The mastery of any craft demands three components: time devoted to learning technique, the set of tools the craft demands, and a passion for the previous two that will make the sense of time and tools disappear. The photography studio rebooted for 2013 with the aim towards improving both my workflow and to reinvent the abilities I have been working on for the past five years. My time had been spent on learning to take better photographs with each and every new opportunity that came along. I shot a book cover, a cd cover, a large scale poster, catalogue work, advertising, portraits, sports photos, drama, head shots, babies and children, art work, naked bodies, food and lifestyle, events, and even engagement photographs. It was never about “that’s not what I do; that is not art”, but rather “I might learn and improve my craft while being paid to do what another human will appreciate.” Time was spent on small details and learning how to do each session just a little bit better.Without the hours of actual work I doubt that my skills would ever do more than marginally develop. Many people own cameras and read about photography, few do more than machine gun their way along through what are really a series of snapshots, and then they fix their mistakes in Photoshop or an Instagram-style of filters. Sloppy in – pig in lipstick out.
Tools cannot be ignored. Picasso might be able to create art from a bicycle seat, but he lived and breathed time into his craft at an exponential rate compared to what we might be able to do. Jack White might choose to struggle with unplayable instruments so as to develop his techniques and sound, but he developed his aesthetics while apprenticing as an upholsterer: the ideas of one craft transfer to another. In my case, I have worked my Canon EOS 1D mkIII to its borders in terms of resolution and the ability to produce a competitive digital image. The artefacts of a small sensor (10MP) being used with 20 year old, medium format lenses began to tear at the seams as I started being commissioned for larger prints and digital media. I faced the choice this year of either using the Canon until clients complained (or stopped calling), or taking on the burden of $15,000 plus in debt to be able to purchase my way into the medium format realm where my lenses would perform at peak and wherein the resolution would permit cropping without much loss in quality. Introduce the Hasselblad CFV 16…
Fortune smiles on those who know what they seek but who wait patiently for delivery. Just after the Phase One World Tour demo, I decided to go with a used Phase One back for my Hasselblad system. Before making any purchases, however, I decided to check out KEH.com to see if they had any digital backs for sale; I had never seen any before. Miraculously, a CFV 16 in EX+ condition came in for the cost of $3546. Yes, it would be three generations behind the current CFV 50. Yes, I would be buying used technology, which never makes sense due to obsolescence. Yes, I might get a beat-up lemon and regret the loss. I chose to take the risk. KEH has always been great to purchase cameras and lenses from, so I felt good about the risk and the $7000 savings compared to a similar purchase in Toronto. The risk appears to have paid off.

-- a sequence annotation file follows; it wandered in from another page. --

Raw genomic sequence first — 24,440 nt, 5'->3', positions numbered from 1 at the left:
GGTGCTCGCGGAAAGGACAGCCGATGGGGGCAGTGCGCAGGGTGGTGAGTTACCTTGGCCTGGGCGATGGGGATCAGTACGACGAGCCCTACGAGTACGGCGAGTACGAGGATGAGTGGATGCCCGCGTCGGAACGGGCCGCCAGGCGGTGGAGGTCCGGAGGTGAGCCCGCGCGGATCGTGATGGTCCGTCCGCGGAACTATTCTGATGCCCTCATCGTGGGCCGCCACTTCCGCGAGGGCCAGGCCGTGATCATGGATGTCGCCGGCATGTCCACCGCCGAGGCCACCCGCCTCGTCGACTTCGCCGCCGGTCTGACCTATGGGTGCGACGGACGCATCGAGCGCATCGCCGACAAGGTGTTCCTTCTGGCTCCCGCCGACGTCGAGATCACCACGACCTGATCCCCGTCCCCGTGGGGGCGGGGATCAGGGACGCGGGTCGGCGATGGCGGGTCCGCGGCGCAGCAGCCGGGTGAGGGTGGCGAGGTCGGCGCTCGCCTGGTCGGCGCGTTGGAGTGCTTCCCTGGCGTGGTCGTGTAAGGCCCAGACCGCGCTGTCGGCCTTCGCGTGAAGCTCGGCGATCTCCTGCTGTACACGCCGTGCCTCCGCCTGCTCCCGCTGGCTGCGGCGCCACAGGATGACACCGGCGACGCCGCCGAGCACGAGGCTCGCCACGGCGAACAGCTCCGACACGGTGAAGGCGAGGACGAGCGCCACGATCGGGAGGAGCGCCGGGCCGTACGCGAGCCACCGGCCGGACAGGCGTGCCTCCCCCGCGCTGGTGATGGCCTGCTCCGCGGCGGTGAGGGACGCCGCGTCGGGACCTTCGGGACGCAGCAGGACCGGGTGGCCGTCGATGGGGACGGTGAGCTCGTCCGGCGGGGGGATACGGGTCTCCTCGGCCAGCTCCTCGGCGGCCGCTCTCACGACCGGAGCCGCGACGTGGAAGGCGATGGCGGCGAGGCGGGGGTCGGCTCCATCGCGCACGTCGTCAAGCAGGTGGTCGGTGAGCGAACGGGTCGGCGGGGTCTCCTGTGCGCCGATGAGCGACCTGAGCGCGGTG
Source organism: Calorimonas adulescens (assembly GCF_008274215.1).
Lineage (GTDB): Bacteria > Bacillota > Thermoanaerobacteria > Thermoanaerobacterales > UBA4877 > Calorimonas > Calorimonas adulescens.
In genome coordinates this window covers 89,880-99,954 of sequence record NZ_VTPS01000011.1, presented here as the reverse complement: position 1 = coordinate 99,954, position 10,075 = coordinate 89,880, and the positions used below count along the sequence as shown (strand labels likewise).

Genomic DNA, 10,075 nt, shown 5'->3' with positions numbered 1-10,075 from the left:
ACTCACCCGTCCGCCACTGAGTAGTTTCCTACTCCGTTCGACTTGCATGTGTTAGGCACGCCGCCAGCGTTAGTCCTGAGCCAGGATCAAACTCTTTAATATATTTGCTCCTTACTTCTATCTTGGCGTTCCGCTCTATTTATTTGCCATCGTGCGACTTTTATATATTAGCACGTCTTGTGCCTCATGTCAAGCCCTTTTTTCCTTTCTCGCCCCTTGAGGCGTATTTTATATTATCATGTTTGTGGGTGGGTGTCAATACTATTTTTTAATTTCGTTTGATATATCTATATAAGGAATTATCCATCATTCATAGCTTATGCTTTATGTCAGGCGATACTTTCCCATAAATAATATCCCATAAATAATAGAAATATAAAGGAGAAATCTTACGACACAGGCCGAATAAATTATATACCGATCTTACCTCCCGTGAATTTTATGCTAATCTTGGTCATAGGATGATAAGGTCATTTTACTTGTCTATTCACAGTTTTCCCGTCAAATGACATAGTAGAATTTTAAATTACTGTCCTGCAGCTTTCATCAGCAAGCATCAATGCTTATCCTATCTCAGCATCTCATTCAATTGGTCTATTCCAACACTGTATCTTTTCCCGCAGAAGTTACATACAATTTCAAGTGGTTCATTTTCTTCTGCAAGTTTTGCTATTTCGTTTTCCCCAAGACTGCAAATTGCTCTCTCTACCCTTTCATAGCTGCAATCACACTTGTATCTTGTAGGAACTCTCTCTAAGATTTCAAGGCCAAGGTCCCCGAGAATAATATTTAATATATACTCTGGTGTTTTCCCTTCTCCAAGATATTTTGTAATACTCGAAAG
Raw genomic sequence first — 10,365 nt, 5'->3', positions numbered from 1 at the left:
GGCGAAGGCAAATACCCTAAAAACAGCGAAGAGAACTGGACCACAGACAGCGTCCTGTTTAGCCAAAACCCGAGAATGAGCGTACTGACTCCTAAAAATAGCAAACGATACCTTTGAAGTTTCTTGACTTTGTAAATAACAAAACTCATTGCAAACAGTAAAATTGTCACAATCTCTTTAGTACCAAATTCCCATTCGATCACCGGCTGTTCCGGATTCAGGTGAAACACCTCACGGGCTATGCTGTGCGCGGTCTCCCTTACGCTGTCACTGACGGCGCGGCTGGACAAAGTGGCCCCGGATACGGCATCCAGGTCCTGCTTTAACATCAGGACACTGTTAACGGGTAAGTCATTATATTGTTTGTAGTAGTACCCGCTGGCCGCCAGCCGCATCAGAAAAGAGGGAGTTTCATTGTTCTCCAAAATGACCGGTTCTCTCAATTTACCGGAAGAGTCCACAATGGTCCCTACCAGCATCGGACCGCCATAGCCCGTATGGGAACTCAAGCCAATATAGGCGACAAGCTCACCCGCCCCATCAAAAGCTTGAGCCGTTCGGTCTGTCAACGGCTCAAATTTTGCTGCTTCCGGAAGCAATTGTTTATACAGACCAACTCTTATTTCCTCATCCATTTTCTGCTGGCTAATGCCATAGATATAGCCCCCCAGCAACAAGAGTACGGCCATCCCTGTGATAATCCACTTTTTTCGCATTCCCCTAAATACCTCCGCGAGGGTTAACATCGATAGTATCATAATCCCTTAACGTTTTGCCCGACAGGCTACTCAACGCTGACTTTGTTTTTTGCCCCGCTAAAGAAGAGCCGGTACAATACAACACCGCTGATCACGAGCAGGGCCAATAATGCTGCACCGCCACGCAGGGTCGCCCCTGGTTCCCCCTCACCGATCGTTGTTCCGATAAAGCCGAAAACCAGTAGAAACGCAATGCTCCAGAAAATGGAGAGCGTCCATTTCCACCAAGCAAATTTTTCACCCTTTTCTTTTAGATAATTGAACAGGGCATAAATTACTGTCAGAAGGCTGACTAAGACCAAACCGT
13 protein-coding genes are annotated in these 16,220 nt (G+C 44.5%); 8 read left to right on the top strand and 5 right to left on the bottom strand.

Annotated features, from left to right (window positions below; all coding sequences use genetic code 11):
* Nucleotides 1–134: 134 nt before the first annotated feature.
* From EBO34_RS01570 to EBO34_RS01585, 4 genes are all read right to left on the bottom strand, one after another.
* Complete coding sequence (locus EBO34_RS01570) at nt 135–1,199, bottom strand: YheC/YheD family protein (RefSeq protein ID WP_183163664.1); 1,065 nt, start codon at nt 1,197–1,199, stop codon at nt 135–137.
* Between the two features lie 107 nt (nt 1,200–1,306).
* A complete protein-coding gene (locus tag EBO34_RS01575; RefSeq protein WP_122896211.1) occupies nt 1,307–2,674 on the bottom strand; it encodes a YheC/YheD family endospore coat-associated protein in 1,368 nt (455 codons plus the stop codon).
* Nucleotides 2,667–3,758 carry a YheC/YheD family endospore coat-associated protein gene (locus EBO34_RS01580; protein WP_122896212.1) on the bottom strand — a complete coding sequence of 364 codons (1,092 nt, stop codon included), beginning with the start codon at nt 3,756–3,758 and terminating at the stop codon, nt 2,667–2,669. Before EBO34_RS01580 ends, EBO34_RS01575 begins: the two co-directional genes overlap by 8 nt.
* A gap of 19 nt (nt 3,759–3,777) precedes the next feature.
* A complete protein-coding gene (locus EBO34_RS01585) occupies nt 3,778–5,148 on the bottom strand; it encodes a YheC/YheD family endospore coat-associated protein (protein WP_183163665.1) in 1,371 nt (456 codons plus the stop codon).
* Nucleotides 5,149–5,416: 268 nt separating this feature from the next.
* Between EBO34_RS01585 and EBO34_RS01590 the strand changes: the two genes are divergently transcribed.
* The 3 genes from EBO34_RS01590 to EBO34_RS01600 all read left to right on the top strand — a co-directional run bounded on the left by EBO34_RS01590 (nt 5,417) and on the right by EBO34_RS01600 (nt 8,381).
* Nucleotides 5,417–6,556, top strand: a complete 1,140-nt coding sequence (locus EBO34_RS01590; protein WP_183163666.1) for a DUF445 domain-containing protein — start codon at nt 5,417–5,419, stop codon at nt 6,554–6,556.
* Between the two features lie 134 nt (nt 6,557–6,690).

The session last night had me shooting a knife set and cutting board for Paderno Cookware. The shots themselves had to be in sharp focus throughout the image: one white background and one hero shot for packaging. I shot with the CFV 16 on my 501 C/M body using a 50mm f.4 lens. The settings were around f.16 at 1/500 with two Profoto D1s with 3×4 and 2×3 softboxes. For the purpose of the blog, I am posting test shots straight out of Phocus versus the actual corrected images. Despite a few hot pixels and dust/oil on the sensor (I will need to buy proper wipes when I travel to NYC in two weeks), these are the cleanest, crispest images I have ever shot. The white background shot ended up being of the highest quality of any photograph I have taken, and the hero shot could be endlessly cropped and corrected with no loss of detail. The photo featured here is a 1/2 crop.
I should also note that I shot while being tethered to my new MacBook Pro Retina. Tethering is what the CFV was built for, as the actual LCD screen is pretty awful. With the super light MacBook Pro and Phocus the workflow was smooth and compact. I will always shoot this way with the Hasselblad now. As well, the focusing screen in my 501 will need to be replaced to make sure that I see where the crop factor comes into play. I should note, that the 50mm becomes an 80mm lens effectively due to the crop factor of the sensor. This actually works in my favour as I only shoot product at this focal length and the 50mm lens is the best one in my stable of CFi lenses in terms of sharpness and colour accuracy.
There will be more to come from the studio soon, as I want to practice with a few items lying around. In the end, each camera I own does one thing in a way that no others can. The Hasselblad CFV 16 shoots products in a manner that can force me to develop my talent until I reach another plateau five years down the road. Until that time I have the best tools available and the wherewithal to push myself to adapt to a bigger pond. If not now, when?